Indonesia’s political scene is so weird that even Canberra’s most convoluted machinations are but Playschool.
Decried by The Jakarta Post editor Meidyatama Surodiningrat for its ‘hugger-mugger nature, filled with distortions, strange associations, devious schemes and inflexible standpoints’ our northern neighbour is now performing a Greek tragedy.
The lead role stars the wilful Megawati Soekarnoputri, Indonesia’s fifth president (2001- 2004) and self-appointed head of the nation’s marginally most popular political party, the Indonesian Democratic Party of Struggle, known as PDI-P.
Like an African ‘people’s democratic republic’, the title is a misnomer. Mega, 68, recently agreed to continue running the PDI-P for the next five years. She’s a lady who doesn’t tolerate opposition, so gets none.
Mega means Cloud Goddess in Javanese. The wati suffix indicates a woman. Her other name is a patronymic. She is one of first president Soekarno’s nine children from nine wives, but the one most determined to maintain dynastic politics.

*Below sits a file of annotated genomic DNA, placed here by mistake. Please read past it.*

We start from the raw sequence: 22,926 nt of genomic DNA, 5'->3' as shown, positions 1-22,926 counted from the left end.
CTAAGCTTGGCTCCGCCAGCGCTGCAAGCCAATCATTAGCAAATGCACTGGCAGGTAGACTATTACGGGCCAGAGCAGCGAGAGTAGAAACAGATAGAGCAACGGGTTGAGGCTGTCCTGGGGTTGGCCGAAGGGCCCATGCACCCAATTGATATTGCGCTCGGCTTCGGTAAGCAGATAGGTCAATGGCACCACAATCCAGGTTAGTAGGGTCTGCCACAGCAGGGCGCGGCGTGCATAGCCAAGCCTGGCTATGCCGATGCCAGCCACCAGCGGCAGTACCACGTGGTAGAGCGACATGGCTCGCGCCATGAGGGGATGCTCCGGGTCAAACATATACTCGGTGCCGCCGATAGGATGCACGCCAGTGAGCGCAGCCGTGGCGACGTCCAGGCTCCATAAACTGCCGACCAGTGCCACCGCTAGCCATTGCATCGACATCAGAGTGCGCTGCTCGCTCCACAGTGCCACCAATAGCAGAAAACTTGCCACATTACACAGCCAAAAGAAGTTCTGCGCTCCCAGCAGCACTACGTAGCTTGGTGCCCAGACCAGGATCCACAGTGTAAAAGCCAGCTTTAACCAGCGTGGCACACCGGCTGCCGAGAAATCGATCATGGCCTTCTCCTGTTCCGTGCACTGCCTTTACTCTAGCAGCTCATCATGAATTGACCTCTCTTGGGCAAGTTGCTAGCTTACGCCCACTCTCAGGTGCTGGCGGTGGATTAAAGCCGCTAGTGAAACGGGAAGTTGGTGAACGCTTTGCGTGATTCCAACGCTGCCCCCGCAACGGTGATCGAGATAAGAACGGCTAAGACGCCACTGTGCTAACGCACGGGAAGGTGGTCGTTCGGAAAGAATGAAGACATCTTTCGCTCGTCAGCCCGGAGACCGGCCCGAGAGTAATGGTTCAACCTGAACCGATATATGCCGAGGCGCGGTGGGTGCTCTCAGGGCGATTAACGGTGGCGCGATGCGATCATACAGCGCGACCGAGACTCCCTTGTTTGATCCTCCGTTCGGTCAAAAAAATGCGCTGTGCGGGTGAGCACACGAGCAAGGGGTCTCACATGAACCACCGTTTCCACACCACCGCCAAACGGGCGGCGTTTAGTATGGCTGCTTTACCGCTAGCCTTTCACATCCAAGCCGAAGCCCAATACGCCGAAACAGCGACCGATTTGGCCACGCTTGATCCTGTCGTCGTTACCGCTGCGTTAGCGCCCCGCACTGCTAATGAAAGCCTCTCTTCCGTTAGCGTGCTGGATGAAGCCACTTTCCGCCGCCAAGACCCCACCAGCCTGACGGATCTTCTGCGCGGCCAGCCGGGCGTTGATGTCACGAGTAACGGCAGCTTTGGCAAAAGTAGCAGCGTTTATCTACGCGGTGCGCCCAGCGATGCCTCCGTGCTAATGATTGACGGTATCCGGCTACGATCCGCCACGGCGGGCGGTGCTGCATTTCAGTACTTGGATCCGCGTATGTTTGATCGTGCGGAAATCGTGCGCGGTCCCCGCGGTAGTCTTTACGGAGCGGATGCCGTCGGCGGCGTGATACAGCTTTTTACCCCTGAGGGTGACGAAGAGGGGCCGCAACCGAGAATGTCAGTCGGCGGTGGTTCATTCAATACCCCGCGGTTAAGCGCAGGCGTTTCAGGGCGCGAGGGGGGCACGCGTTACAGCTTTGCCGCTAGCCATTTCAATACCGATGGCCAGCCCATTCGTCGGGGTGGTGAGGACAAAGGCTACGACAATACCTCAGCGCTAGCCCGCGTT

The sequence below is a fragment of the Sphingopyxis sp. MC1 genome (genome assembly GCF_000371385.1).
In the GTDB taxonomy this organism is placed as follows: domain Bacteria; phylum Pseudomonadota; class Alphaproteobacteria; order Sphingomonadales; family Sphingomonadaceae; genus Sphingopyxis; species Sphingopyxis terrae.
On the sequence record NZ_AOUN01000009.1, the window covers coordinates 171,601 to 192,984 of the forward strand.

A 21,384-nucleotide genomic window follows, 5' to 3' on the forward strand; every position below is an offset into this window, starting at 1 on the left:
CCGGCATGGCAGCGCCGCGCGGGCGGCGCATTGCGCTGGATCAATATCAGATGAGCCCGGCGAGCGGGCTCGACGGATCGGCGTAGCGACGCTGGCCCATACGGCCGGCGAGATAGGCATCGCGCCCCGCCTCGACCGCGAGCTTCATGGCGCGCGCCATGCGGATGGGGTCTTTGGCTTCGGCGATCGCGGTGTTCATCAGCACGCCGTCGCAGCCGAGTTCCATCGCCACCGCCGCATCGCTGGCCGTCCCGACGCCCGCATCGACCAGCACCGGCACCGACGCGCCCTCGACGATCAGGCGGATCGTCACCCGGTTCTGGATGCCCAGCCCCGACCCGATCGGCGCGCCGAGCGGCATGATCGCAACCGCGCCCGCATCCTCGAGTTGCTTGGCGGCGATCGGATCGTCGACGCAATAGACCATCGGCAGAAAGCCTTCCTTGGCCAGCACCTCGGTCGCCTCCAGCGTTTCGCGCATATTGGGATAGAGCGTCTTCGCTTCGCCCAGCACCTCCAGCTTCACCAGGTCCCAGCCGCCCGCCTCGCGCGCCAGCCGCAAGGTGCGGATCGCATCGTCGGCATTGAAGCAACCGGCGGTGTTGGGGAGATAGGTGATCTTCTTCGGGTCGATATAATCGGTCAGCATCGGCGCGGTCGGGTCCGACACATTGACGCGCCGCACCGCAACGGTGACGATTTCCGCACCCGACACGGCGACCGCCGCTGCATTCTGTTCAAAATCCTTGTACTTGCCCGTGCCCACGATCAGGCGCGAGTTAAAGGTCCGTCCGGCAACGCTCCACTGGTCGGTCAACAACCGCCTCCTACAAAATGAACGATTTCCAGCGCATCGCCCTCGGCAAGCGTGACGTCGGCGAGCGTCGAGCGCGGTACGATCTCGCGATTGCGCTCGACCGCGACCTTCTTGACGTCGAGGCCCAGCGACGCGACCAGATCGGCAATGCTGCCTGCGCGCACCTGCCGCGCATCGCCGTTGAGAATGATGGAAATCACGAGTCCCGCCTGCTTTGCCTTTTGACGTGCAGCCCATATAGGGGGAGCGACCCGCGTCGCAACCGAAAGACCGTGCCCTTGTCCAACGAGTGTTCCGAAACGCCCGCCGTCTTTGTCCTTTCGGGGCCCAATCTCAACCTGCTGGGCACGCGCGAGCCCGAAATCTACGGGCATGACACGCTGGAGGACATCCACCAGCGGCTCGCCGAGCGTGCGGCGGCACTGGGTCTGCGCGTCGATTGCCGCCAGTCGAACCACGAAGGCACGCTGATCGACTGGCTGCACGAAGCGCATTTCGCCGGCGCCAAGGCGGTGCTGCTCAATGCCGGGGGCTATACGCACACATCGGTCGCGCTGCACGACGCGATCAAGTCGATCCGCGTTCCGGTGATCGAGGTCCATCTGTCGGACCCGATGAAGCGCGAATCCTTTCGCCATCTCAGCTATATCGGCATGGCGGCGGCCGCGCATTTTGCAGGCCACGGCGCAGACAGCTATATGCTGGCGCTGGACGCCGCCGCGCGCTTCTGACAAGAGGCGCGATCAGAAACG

Soekarno was ousted in a coup d’état 50 years ago by General Soeharto who went on to run the nation with the army’s help till 1998.
Mega started the Indonesian Democratic Party (PDI) but was given little breathing space by Soeharto’s authoritarian administration. In 1996 the government, fearing the Soekarno name could rally emerging opposition, tried to engineer a violent takeover of the party.
In the riot five people died. 150 were injured and 23 disappeared. Perjuangan (Struggle) was then added to the PDI’s name.
When democracy was restored to the nation in 1999 the PDI-P won most votes in the election contested by 48 parties. At that time the president was appointed by Parliament, which chose Islamic cleric Abdurrahman Wahid with Mega as his deputy.
After Wahid was impeached in 2001 she held the top job till defeated in the first direct election of 2004 by a Cabinet minister she’d sacked – former general Susilo Bambang Yudhoyono (SBY).
Had she then retired gracefully to become a roving ambassador for a worthy cause, Mega might have retained respect as the first woman to lead the world’s most populous Islamic nation. But power is a narcotic, and Mega an addict.
Instead Indonesians recall an aloof policy-free president largely controlled by the military who didn’t use her power to pursue justice for her supporters who were killed in 1996.
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